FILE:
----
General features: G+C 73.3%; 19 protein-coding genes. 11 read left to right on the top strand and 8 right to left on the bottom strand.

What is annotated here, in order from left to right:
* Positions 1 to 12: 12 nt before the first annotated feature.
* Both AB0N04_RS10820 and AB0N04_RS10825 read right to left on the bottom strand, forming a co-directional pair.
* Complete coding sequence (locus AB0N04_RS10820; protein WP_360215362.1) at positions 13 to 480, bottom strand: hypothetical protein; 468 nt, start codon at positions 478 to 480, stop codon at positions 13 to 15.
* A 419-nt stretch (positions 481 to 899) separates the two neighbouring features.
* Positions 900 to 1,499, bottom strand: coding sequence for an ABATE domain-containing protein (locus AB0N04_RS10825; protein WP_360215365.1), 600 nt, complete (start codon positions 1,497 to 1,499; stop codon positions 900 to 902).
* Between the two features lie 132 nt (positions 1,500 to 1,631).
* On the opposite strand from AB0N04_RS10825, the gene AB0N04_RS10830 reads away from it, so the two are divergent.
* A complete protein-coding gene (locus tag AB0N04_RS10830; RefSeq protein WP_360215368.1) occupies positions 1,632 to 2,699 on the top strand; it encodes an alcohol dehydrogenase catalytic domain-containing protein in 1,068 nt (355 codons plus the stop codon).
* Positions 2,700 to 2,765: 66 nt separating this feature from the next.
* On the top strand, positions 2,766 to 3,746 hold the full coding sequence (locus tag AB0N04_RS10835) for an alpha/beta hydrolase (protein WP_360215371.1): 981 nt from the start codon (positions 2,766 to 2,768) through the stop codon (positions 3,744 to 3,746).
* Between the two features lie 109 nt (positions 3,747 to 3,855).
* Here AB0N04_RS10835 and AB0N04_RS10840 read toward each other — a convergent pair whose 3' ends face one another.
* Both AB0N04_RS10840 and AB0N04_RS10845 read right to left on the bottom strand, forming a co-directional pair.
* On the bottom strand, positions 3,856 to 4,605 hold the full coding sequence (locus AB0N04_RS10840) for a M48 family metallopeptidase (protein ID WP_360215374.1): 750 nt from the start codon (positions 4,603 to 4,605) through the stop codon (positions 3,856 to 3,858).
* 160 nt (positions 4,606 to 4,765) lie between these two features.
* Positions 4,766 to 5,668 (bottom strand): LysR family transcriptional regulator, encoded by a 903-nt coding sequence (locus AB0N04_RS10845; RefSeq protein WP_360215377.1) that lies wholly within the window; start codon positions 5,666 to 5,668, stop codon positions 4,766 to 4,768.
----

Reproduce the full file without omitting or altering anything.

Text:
General features: G+C 73.3%; 19 protein-coding genes. 11 read left to right on the top strand and 8 right to left on the bottom strand.

What is annotated here, in order from left to right:
* Positions 1 to 12: 12 nt before the first annotated feature.
* Both AB0N04_RS10820 and AB0N04_RS10825 read right to left on the bottom strand, forming a co-directional pair.
* Complete coding sequence (locus AB0N04_RS10820; protein WP_360215362.1) at positions 13 to 480, bottom strand: hypothetical protein; 468 nt, start codon at positions 478 to 480, stop codon at positions 13 to 15.
* A 419-nt stretch (positions 481 to 899) separates the two neighbouring features.
* Positions 900 to 1,499, bottom strand: coding sequence for an ABATE domain-containing protein (locus AB0N04_RS10825; protein WP_360215365.1), 600 nt, complete (start codon positions 1,497 to 1,499; stop codon positions 900 to 902).
* Between the two features lie 132 nt (positions 1,500 to 1,631).
* On the opposite strand from AB0N04_RS10825, the gene AB0N04_RS10830 reads away from it, so the two are divergent.
* A complete protein-coding gene (locus tag AB0N04_RS10830; RefSeq protein WP_360215368.1) occupies positions 1,632 to 2,699 on the top strand; it encodes an alcohol dehydrogenase catalytic domain-containing protein in 1,068 nt (355 codons plus the stop codon).
* Positions 2,700 to 2,765: 66 nt separating this feature from the next.
* On the top strand, positions 2,766 to 3,746 hold the full coding sequence (locus tag AB0N04_RS10835) for an alpha/beta hydrolase (protein WP_360215371.1): 981 nt from the start codon (positions 2,766 to 2,768) through the stop codon (positions 3,744 to 3,746).
* Between the two features lie 109 nt (positions 3,747 to 3,855).
* Here AB0N04_RS10835 and AB0N04_RS10840 read toward each other — a convergent pair whose 3' ends face one another.
* Both AB0N04_RS10840 and AB0N04_RS10845 read right to left on the bottom strand, forming a co-directional pair.
* On the bottom strand, positions 3,856 to 4,605 hold the full coding sequence (locus AB0N04_RS10840) for a M48 family metallopeptidase (protein ID WP_360215374.1): 750 nt from the start codon (positions 4,603 to 4,605) through the stop codon (positions 3,856 to 3,858).
* 160 nt (positions 4,606 to 4,765) lie between these two features.
* Positions 4,766 to 5,668 (bottom strand): LysR family transcriptional regulator, encoded by a 903-nt coding sequence (locus AB0N04_RS10845; RefSeq protein WP_360215377.1) that lies wholly within the window; start codon positions 5,666 to 5,668, stop codon positions 4,766 to 4,768.